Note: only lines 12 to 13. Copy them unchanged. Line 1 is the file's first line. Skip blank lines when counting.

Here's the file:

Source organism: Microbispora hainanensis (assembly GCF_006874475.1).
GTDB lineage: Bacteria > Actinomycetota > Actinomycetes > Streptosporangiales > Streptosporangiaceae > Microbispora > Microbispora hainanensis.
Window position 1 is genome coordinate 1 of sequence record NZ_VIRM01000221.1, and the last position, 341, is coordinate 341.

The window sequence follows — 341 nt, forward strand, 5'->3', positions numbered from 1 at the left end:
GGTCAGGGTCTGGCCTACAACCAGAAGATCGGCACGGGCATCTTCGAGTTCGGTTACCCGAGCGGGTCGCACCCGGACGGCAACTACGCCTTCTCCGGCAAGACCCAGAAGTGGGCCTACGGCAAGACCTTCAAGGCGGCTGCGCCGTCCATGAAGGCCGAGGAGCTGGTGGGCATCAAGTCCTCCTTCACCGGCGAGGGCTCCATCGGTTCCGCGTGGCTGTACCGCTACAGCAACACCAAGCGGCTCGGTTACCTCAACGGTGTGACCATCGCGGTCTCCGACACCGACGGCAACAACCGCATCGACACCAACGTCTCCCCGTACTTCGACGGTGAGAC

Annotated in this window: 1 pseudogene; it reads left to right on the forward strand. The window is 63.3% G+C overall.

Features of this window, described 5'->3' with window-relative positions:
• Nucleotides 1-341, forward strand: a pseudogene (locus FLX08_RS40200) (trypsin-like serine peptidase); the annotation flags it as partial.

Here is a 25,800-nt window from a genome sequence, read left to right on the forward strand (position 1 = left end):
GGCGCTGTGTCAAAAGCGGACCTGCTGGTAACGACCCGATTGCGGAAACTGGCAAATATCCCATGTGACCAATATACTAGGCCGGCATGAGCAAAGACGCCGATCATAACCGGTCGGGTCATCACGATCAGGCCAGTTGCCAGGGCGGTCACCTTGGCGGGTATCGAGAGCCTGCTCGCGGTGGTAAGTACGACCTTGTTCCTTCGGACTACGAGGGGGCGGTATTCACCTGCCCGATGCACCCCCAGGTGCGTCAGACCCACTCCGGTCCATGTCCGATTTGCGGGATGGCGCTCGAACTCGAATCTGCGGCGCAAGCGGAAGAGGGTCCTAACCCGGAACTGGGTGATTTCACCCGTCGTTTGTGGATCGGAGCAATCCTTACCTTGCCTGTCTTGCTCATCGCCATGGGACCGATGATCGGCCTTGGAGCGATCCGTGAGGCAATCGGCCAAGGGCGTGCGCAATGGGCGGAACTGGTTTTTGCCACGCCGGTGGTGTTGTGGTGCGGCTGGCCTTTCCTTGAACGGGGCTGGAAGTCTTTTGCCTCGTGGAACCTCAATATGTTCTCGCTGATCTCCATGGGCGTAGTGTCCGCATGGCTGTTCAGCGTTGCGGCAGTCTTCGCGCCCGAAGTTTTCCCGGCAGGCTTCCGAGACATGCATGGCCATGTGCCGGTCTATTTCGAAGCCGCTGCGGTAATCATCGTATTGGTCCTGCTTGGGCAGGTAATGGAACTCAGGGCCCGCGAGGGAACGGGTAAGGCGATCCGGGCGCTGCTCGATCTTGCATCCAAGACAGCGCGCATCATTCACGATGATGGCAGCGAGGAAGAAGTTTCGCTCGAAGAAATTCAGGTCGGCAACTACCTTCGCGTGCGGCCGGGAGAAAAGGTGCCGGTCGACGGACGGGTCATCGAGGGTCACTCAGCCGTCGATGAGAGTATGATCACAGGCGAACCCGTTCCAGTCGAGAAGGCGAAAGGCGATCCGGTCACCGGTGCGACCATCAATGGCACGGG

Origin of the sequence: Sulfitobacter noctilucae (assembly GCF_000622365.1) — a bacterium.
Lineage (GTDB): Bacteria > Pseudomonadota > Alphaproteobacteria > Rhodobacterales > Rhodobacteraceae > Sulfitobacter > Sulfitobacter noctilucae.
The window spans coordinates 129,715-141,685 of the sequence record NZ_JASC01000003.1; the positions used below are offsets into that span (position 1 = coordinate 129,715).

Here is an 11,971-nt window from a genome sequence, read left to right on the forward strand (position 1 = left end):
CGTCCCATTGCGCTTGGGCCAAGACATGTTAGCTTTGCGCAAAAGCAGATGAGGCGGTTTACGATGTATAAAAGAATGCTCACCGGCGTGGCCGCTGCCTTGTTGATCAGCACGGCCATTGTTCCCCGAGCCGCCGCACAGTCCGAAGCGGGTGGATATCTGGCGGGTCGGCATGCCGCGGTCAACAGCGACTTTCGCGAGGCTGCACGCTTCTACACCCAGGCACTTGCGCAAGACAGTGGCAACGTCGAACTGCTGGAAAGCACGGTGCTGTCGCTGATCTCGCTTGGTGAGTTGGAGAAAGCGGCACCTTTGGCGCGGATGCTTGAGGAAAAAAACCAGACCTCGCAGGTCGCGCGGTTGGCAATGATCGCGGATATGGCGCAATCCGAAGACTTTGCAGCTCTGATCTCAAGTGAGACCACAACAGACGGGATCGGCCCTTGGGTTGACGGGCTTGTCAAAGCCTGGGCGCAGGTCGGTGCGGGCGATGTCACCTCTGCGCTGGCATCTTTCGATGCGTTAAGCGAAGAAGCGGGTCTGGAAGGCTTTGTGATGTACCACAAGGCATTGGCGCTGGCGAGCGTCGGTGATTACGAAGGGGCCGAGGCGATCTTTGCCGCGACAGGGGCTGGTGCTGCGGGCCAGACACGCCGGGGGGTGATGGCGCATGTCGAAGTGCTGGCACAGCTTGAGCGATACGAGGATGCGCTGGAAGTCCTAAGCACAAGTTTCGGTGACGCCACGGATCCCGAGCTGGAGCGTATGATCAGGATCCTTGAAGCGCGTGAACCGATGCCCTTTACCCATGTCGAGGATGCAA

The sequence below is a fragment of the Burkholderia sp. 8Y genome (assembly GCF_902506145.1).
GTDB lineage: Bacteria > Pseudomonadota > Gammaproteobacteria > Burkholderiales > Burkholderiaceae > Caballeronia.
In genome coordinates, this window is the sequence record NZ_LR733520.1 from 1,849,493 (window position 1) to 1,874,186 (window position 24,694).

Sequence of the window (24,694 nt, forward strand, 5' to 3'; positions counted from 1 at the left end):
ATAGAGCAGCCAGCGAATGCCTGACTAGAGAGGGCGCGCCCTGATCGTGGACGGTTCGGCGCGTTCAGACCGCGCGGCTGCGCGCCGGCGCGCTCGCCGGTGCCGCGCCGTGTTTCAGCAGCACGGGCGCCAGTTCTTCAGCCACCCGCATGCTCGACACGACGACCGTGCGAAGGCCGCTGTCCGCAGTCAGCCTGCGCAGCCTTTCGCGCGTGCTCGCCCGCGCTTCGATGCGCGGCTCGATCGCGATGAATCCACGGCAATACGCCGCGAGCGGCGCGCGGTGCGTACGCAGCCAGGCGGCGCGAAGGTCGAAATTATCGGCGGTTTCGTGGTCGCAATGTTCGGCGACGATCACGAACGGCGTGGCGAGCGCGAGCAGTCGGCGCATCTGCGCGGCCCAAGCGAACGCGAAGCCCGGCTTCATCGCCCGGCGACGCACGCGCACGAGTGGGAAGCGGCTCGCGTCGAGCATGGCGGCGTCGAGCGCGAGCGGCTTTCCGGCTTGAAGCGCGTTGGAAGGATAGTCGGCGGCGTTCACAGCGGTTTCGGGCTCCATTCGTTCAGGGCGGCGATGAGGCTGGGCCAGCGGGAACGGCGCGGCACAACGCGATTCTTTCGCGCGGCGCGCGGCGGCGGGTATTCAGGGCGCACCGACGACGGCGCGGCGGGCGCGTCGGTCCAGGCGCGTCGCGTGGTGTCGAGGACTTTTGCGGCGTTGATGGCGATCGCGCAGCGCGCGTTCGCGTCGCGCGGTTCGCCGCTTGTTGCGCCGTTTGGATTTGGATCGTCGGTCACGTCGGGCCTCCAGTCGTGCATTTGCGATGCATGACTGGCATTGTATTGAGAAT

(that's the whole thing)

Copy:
Lineage (GTDB): Bacteria > Pseudomonadota > Alphaproteobacteria > Rhodobacterales > Rhodobacteraceae > Sulfitobacter > Sulfitobacter noctilucae.
The window spans coordinates 129,715-141,685 of the sequence record NZ_JASC01000003.1; the positions used below are offsets into that span (position 1 = coordinate 129,715).